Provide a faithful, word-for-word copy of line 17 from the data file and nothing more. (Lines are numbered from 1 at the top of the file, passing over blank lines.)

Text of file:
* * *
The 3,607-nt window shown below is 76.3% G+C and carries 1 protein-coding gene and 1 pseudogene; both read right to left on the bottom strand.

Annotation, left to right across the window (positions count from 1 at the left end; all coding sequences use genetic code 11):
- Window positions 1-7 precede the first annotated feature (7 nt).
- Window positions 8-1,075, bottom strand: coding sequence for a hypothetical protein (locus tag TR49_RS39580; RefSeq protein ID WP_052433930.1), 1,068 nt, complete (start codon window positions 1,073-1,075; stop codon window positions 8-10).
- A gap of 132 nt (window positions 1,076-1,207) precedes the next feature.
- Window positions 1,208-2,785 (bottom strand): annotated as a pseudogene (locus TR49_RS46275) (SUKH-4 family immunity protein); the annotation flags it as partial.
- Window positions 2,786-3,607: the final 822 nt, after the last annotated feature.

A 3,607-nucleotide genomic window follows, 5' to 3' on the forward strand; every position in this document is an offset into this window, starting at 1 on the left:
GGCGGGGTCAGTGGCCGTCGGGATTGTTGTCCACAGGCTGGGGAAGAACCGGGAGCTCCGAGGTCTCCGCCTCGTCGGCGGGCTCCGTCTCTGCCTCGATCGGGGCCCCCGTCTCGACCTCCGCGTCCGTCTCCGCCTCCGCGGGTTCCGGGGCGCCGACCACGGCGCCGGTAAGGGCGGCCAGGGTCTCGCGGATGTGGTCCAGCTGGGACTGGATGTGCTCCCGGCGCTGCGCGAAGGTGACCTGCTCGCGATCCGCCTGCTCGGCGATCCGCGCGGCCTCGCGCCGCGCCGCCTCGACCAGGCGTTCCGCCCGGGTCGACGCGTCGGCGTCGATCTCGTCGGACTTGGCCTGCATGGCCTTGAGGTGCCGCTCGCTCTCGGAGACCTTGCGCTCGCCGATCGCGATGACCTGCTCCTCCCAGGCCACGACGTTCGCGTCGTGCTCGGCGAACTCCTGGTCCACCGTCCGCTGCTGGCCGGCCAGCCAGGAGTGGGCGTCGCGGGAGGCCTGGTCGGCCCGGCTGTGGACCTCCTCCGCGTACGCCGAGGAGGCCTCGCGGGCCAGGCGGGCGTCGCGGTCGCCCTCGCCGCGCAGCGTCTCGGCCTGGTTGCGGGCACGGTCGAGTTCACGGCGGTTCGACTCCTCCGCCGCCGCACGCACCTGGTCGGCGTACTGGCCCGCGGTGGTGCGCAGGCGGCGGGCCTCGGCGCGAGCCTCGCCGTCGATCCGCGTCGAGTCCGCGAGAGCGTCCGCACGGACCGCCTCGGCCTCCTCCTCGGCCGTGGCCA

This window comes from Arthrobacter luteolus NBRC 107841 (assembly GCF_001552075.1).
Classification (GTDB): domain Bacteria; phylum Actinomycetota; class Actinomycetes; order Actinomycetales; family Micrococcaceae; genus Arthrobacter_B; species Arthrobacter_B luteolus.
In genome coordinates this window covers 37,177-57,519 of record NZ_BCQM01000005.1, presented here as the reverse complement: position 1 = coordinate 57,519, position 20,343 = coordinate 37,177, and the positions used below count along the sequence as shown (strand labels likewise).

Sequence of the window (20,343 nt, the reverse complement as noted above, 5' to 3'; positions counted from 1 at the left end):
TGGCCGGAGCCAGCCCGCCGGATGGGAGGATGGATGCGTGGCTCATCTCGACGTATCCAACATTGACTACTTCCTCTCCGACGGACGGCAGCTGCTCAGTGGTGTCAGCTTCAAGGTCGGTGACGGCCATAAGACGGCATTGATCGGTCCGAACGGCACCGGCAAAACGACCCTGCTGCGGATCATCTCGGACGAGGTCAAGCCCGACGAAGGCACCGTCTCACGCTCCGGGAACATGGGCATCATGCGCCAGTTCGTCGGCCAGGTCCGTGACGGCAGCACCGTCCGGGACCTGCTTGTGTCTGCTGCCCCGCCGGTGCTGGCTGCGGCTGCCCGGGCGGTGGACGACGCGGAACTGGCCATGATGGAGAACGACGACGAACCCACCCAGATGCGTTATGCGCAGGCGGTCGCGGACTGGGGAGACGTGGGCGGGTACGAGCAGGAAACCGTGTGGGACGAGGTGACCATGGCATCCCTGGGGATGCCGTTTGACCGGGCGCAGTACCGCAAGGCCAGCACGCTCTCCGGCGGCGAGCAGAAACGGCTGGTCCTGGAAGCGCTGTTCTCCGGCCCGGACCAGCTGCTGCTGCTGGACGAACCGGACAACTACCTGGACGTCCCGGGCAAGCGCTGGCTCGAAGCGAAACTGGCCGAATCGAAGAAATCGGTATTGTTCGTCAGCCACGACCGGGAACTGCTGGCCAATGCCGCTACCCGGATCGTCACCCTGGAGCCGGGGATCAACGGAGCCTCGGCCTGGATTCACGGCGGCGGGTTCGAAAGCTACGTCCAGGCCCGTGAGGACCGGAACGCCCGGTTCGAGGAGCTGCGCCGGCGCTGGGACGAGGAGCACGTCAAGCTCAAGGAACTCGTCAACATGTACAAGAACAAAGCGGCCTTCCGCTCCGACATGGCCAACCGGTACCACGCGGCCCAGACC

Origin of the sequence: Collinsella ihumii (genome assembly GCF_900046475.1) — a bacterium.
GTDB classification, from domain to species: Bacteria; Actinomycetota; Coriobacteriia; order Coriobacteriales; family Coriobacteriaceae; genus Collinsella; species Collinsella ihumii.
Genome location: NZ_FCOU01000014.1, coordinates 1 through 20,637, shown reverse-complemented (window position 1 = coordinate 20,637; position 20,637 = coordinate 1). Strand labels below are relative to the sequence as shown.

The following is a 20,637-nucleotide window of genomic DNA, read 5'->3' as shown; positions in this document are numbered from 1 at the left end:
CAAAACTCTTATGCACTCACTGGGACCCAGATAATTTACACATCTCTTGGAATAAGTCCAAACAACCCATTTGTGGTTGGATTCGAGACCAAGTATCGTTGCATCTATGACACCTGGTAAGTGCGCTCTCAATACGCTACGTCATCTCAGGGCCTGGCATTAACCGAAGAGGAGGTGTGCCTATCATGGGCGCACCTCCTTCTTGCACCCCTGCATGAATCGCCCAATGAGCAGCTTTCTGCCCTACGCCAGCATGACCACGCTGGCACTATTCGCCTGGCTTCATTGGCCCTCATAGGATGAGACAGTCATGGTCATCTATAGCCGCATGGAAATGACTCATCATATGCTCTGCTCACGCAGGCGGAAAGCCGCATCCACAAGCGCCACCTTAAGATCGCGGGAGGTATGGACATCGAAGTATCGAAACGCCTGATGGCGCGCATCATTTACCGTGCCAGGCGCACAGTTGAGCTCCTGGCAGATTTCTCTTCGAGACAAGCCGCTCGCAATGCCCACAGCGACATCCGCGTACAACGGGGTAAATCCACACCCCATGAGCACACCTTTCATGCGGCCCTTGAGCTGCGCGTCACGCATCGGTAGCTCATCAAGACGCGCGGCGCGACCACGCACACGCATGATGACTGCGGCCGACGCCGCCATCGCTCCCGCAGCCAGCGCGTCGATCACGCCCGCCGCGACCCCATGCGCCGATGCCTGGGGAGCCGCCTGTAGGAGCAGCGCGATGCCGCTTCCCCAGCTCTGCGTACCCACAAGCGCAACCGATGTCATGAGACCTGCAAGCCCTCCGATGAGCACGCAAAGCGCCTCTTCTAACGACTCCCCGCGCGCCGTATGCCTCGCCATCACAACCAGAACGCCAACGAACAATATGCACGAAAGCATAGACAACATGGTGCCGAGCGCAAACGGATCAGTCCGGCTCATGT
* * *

Genome location: NZ_FCOU01000014.1, coordinates 1 through 20,637, shown reverse-complemented (window position 1 = coordinate 20,637; position 20,637 = coordinate 1). Strand labels below are relative to the sequence as shown.